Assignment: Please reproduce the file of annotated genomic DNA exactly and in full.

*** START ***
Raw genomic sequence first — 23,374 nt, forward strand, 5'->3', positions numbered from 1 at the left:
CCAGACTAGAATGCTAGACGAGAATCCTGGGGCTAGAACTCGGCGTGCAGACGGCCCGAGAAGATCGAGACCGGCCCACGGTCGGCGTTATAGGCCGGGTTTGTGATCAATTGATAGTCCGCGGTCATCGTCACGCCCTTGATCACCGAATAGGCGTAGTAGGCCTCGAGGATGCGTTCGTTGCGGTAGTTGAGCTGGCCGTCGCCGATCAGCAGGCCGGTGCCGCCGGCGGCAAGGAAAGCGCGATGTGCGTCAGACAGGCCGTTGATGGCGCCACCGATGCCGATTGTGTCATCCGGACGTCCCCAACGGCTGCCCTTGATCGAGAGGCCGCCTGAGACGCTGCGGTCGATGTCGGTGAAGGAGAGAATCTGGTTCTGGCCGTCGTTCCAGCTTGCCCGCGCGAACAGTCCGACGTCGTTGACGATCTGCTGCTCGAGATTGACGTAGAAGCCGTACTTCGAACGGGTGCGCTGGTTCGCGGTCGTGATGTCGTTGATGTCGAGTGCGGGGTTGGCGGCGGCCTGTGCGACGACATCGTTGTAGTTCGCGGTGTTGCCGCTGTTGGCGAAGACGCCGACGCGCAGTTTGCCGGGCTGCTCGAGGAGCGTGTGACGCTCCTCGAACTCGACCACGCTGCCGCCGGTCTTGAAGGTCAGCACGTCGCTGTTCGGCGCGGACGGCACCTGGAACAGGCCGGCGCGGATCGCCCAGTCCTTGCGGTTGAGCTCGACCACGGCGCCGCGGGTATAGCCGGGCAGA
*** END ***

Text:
Raw genomic sequence first — 23,374 nt, forward strand, 5'->3', positions numbered from 1 at the left:
CCAGACTAGAATGCTAGACGAGAATCCTGGGGCTAGAACTCGGCGTGCAGACGGCCCGAGAAGATCGAGACCGGCCCACGGTCGGCGTTATAGGCCGGGTTTGTGATCAATTGATAGTCCGCGGTCATCGTCACGCCCTTGATCACCGAATAGGCGTAGTAGGCCTCGAGGATGCGTTCGTTGCGGTAGTTGAGCTGGCCGTCGCCGATCAGCAGGCCGGTGCCGCCGGCGGCAAGGAAAGCGCGATGTGCGTCAGACAGGCCGTTGATGGCGCCACCGATGCCGATTGTGTCATCCGGACGTCCCCAACGGCTGCCCTTGATCGAGAGGCCGCCTGAGACGCTGCGGTCGATGTCGGTGAAGGAGAGAATCTGGTTCTGGCCGTCGTTCCAGCTTGCCCGCGCGAACAGTCCGACGTCGTTGACGATCTGCTGCTCGAGATTGACGTAGAAGCCGTACTTCGAACGGGTGCGCTGGTTCGCGGTCGTGATGTCGTTGATGTCGAGTGCGGGGTTGGCGGCGGCCTGTGCGACGACATCGTTGTAGTTCGCGGTGTTGCCGCTGTTGGCGAAGACGCCGACGCGCAGTTTGCCGGGCTGCTCGAGGAGCGTGTGACGCTCCTCGAACTCGACCACGCTGCCGCCGGTCTTGAAGGTCAGCACGTCGCTGTTCGGCGCGGACGGCACCTGGAACAGGCCGGCGCGGATCGCCCAGTCCTTGCGGTTGAGCTCGACCACGGCGCCGCGGGTATAGCCGGGCAGA